Saturday, November 04, 2017

Cranberry & Almond Sourdough

Sourdough is about as good as it gets for bread. Homemade. Slightly tangy. Chewy crumb. And that crust. This is not a normal bread recipe with commercial yeast that is fluffy and soft, made in your mixer, and done start to finish in a few hours. This will take all day or up to 24 hours. It is mostly hands off but you do need to be around to stretch and fold the dough. It is artisan bread; made the old-fashioned way.

I don't explain how to make a starter, or how to stretch and fold dough. You can go to You Tube and look up videos on how to make sourdough bread. Or buy the book Tartine. Or educate yourself over at the blog The Perfect Loaf.  Or do all of the above like I have done. This is just my favorite version of a fruit and nut sourdough bread. It assumes you have those skills already.

THIS IS NOT A FIRST-TIME SOURDOUGH RECIPE. Not because this isn't easy (it is), but because I am scant on photos for illustrating each step.

golden raisin and almond dough

banneton baskets

loaves proofed overnight in the refrigerator

cloche clay bakers

Cranberry and Almond Sourdough

printable recipe click here

Makes 2 loaves
by Cynthia Winward

608 grams warm water*
167 grams sourdough starter
110 grams sugar**
160 grams whole wheat flour
640 grams bread flour
16 grams salt
150 grams cranberries or raisins
100 grams sliced almonds or other nut

1. Put sourdough starter and water in bowl and mix all together with your hand. Add flour and mix until flour is all incorporated. Cover tightly.

2. Let sit 30 minutes to 2 hrs covered.

3.  Add the salt to the top of the dough and mix it up the best you can with one set of stretch and folds.

4. Do one more set of Stretch and Folds, 30-45 minutes apart. On the second Stretch and Fold, add the fruit and nuts. Don’t worry if all the fruit/nuts don’t get mixed in right now. They will on the next stretching. Do 1-2 more stretch and folds every 30 minutes. If my dough seems strong I skip the last, if it seems limp I might add another.

5. Let the covered dough ferment on the counter or in the oven with the light on in the same bowl for another 2 hours until it is about 1.5 times the size. If my kitchen is cold I can let it go 3 hours.

6. Divide dough in half,  pre-shape the dough on a lightly floured board into a round.

7. Let sit for 20 minutes covered.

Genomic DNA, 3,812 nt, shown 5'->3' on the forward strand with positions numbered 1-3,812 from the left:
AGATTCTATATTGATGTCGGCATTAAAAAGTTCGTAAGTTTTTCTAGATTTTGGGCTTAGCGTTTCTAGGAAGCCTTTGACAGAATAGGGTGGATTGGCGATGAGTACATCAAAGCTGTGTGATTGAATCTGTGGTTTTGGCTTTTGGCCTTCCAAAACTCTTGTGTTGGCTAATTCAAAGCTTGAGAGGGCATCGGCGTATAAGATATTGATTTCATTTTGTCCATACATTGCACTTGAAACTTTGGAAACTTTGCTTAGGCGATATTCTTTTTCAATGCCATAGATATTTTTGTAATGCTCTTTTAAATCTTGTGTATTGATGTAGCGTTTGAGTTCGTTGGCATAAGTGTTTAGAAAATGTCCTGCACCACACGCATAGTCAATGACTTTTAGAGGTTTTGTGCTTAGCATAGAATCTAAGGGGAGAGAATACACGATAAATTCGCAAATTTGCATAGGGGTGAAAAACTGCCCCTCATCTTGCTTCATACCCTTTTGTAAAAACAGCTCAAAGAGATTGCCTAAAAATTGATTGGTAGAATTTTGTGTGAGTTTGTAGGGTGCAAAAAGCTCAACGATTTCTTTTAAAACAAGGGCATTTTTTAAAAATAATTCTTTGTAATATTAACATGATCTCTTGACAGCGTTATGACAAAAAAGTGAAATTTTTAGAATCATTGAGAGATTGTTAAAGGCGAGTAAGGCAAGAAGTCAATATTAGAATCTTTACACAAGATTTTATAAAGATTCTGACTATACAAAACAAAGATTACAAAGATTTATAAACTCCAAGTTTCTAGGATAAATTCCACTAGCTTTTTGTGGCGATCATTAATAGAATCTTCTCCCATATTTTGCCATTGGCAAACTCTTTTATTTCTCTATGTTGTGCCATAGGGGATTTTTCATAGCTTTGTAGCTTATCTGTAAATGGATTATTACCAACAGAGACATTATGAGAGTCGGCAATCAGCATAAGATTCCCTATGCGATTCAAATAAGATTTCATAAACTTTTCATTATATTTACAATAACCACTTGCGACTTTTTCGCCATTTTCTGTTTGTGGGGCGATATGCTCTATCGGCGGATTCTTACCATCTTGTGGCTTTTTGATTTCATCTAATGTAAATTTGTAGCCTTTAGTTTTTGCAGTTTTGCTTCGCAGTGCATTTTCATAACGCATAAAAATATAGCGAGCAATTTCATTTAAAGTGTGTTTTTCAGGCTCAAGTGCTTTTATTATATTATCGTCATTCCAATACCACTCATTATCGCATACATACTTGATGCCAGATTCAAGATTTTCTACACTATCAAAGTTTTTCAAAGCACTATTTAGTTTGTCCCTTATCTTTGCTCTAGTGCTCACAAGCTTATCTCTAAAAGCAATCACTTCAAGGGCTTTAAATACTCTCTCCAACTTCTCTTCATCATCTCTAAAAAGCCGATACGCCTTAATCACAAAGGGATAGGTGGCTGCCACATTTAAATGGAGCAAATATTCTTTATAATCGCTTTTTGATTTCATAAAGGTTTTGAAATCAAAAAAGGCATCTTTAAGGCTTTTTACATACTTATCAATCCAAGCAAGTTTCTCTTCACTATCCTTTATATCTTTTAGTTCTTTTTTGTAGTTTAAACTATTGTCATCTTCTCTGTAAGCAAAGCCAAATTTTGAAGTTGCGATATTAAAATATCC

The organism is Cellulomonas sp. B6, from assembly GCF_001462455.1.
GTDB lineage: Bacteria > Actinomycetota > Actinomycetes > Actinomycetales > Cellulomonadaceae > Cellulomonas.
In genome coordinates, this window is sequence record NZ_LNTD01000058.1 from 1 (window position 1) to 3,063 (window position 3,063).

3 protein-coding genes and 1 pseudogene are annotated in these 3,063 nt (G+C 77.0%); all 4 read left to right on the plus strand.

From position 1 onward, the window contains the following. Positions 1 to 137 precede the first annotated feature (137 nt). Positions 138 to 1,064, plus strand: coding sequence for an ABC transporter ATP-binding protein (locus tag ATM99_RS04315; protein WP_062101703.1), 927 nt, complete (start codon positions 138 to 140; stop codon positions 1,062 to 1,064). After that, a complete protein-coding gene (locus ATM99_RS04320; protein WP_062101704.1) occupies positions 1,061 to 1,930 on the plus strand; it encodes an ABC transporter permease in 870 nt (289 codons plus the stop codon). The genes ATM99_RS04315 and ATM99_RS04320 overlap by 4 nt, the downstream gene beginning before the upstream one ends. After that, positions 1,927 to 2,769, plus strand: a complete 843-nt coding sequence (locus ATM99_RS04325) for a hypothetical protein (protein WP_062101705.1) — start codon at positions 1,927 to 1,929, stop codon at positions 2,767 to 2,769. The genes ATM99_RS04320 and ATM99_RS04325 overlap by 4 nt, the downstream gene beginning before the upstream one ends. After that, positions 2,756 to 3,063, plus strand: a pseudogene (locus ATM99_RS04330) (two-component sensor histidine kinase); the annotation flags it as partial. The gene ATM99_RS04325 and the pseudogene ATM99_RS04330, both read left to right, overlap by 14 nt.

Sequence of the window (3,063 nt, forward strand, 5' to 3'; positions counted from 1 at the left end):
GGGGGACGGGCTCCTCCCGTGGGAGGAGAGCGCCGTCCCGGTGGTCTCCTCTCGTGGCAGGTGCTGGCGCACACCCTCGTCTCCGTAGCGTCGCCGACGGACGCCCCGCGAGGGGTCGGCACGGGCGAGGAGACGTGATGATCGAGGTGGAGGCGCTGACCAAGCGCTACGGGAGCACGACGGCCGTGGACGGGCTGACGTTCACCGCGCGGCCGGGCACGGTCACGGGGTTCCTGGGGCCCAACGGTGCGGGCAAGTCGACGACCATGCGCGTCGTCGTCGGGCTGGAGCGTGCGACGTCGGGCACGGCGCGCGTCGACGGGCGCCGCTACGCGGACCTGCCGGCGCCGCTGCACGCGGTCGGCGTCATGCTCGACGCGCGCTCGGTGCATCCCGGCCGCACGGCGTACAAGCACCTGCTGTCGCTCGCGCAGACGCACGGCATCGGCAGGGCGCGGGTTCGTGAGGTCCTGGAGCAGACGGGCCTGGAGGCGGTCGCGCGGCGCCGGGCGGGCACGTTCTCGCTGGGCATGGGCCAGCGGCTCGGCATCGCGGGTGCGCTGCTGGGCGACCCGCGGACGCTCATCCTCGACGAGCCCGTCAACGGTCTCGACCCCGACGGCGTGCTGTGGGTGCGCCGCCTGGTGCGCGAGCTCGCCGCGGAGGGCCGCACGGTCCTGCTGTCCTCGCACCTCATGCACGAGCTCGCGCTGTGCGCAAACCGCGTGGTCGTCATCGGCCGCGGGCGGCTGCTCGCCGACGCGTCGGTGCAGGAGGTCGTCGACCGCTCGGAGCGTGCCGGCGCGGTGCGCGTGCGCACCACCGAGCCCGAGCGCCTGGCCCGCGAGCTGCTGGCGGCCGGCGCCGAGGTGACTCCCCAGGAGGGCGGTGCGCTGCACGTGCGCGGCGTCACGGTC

8. Shape loaves as desired and put into well floured banneton baskets or floured cloth lined bowl. (Cloth should be a tea towel or other lint free towel.)

9. Place bannetons in a plastic bag that you “blow up” with air, secure it close with twist tie. Put it fridge overnight to bake the next day.

Or to bake the same day, let it rise another 2 hours then bake right away.  

10. 30-45 minutes before you are going to bake turn oven to 475 degrees and place baking vessels  in the oven. (Either a dutch oven, combo cooker or cloche). I use cloche bakers.

11. Score the loaf and place bread in pan. I use parchment paper to transfer to the pan.

12. Bake covered at 475 for 25 minutes and remove cover. Turn oven down to 400 degrees. Continue to bake for 15-20 minutes until bread reaches internal temp of 205. (You might need to play with the temp and time depending on your oven.)

*This is a 76% hydration dough, increase or decrease to your desired percentage.
**To make this a regular sourdough, eliminate sugar, fruit, and nuts.

Wednesday, August 16, 2017

Vacation in Peru

We took the girls to Peru this summer, from June 26-August 6, 2017. It is winter in July so it was crazy to pack winter clothes when we were dripping in sweat here in Utah. We wanted to take the girls on a non-tropical, non-beachy vacation. One where they could experience the culture a bit and use their Spanish they are learning in school. They can get tired of museums (teenagers, pffff!) so Machu Picchu seemed like a great choice. Google Translate saved us so many times! As did using Uber to get around because we really didn't have to say anything in Spanish to get an Uber driver. It really is possible to travel nowadays with the ease of technology when you don't speak the language as well as you should. I'm just a fake Mexican who doesn't speak much Spanish. Wah!